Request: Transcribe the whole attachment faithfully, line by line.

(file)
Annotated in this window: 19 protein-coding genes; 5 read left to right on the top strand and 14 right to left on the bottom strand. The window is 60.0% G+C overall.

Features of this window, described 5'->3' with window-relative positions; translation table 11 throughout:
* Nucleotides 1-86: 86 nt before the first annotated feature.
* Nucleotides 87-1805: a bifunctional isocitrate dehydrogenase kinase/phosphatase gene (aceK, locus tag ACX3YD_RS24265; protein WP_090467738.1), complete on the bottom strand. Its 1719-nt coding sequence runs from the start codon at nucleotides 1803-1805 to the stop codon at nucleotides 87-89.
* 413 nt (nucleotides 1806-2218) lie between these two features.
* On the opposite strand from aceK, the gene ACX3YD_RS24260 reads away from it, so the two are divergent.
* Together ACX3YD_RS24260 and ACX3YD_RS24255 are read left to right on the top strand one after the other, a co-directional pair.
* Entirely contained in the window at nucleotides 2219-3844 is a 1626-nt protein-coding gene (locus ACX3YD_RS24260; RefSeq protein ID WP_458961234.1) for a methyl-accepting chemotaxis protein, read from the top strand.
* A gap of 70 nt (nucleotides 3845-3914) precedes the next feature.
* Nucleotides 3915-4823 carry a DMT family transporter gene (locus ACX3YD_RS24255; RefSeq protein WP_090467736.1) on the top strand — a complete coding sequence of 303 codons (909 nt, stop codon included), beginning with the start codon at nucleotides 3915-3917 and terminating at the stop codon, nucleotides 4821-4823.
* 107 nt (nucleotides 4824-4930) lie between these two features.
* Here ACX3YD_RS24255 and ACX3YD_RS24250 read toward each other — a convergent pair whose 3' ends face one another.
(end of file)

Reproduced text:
Annotated in this window: 19 protein-coding genes; 5 read left to right on the top strand and 14 right to left on the bottom strand. The window is 60.0% G+C overall.

Features of this window, described 5'->3' with window-relative positions; translation table 11 throughout:
* Nucleotides 1-86: 86 nt before the first annotated feature.
* Nucleotides 87-1805: a bifunctional isocitrate dehydrogenase kinase/phosphatase gene (aceK, locus tag ACX3YD_RS24265; protein WP_090467738.1), complete on the bottom strand. Its 1719-nt coding sequence runs from the start codon at nucleotides 1803-1805 to the stop codon at nucleotides 87-89.
* 413 nt (nucleotides 1806-2218) lie between these two features.
* On the opposite strand from aceK, the gene ACX3YD_RS24260 reads away from it, so the two are divergent.
* Together ACX3YD_RS24260 and ACX3YD_RS24255 are read left to right on the top strand one after the other, a co-directional pair.
* Entirely contained in the window at nucleotides 2219-3844 is a 1626-nt protein-coding gene (locus ACX3YD_RS24260; RefSeq protein ID WP_458961234.1) for a methyl-accepting chemotaxis protein, read from the top strand.
* A gap of 70 nt (nucleotides 3845-3914) precedes the next feature.
* Nucleotides 3915-4823 carry a DMT family transporter gene (locus ACX3YD_RS24255; RefSeq protein WP_090467736.1) on the top strand — a complete coding sequence of 303 codons (909 nt, stop codon included), beginning with the start codon at nucleotides 3915-3917 and terminating at the stop codon, nucleotides 4821-4823.
* 107 nt (nucleotides 4824-4930) lie between these two features.
* Here ACX3YD_RS24255 and ACX3YD_RS24250 read toward each other — a convergent pair whose 3' ends face one another.